I Used To Be So Young
There seems to be a trend emerging with albums produced by Anti-Flag’s Chris#2. For a guy that built his reputation on rebellious punk rock, he sure loves wiry indie-tinted folk punk. First, Dandelion Snow, then White Wives, and now Pittsburgh, PA one man band The Homeless Gospel Choir. Born of the love and labour of sole member Derek Zanetti, the band’s prolific output in a short five years has yielded quite a discography.
Zanetti’s latest output, I Used To Be So Young, marks his most ambitious, full band backed album to date. While distinct in overall style, the album will inevitably garner Knife Man-era Andrew Jackson Jihad comparisons (particularly “Holiday Song”). By now Zanetti has likely exhausted most of his one-man-playing-his-acoustic-guitar-furiously-in-protest stage, and moved on to more creative fields. For newcomers that stumble upon The Homeless Gospel Choir because of the new A-F Records affiliation, this is good news. Prospective fans stand to discover the most confident and creative iteration of The Homeless Gospel Choir to date.
As Zanetti makes clear on his website, every song under The Homeless Gospel Choir banner is a protest song, even if it is just Zanetti protesting against himself. I Used To Be So Young continues this trend. “Jesus Christ didn’t die so that you could be an asshole” becomes a recurring theme and passage that emerges early in “Untitled” and arises in various wiry acoustic songs that explode into gang-backed choruses (“Don’t Give Up” and “Black Friday”). The general album message questions how society’s self-identified morally righteous simply pick and choose what suits them best, turning a blind eye to the cycles of hate and war (on “Holiday Song” Zanetti explicitly sings “please don’t think that Jesus wants you to kill other people because they’re Muslim”). As Zinetti makes clear, there are other ways to live outside of America’s mold, you just have to be strong enough to pursue them.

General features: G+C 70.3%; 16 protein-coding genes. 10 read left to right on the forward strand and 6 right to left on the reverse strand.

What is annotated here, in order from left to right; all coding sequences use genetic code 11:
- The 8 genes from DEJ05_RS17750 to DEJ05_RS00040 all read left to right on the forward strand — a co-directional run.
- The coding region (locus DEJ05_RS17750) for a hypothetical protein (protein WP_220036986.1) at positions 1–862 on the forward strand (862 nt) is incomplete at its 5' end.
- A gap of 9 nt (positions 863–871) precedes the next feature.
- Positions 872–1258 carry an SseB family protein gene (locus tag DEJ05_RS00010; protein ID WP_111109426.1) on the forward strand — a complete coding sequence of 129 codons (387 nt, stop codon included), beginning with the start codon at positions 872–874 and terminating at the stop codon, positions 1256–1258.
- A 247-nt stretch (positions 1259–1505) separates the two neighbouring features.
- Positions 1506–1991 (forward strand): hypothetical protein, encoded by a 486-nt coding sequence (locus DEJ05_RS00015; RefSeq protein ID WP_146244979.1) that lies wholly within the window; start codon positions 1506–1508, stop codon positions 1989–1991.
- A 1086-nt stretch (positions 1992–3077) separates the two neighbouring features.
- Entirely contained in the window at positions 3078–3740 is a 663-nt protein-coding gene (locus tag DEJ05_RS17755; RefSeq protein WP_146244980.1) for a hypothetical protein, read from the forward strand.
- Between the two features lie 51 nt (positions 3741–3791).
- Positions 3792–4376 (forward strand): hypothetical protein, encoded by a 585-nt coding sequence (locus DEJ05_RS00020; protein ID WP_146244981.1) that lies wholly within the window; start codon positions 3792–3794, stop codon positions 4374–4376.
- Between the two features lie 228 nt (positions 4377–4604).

Instrumentally I Used To Be So Young gets busy and takes advantage to a host of styles and effects. Zanetti’s vocals move between strained and muffled (“Armagedon”) to a clean and burdened (“Slow Down The Time”). Tracks like “Some People” combine both styles, creating an incredibly personal fusion of full band, vocally backed choruses that thrive every bit as much in their peppy, undulating bass and sing-along melodies as they do in their stripped down acoustic, down-in-the-dumps moments. Zanetti really enjoys extending outros into a “song within a song” format. A track latter on “Slow Down The Time,” Zannetti follows up with more of the latter, slowing down to a vocally burdened, lighter-waving tempo much in the vein of indie troupe I Said Stop!. Based on the quality of tracks like “When The War Is Over,” The Homeless Gospel Choir deserves a shout out for their willingness to marry such a visible breadth of production and styles. Zanetti is more than just some resentful dude with a six string and a belly full of anger.
“Don’t Give up, don’t give up… you are loved” wails Zanetti in the aptly titled “Don’t Give Up” – the song’s mid-album placement serving as a metaphor for The Homeless Gospel Choir’s search for hope amidst societal and personal demons. With such a powerful resolve driving the album’s instrumental shifts, Zanetti makes each moment count. Even when the final notes cease, the album’s many themes will resonate with listeners. For all of the above reasons, I Used To Be So Young stands to mark The Homeless Gospel Choir as an underground staple from here on out.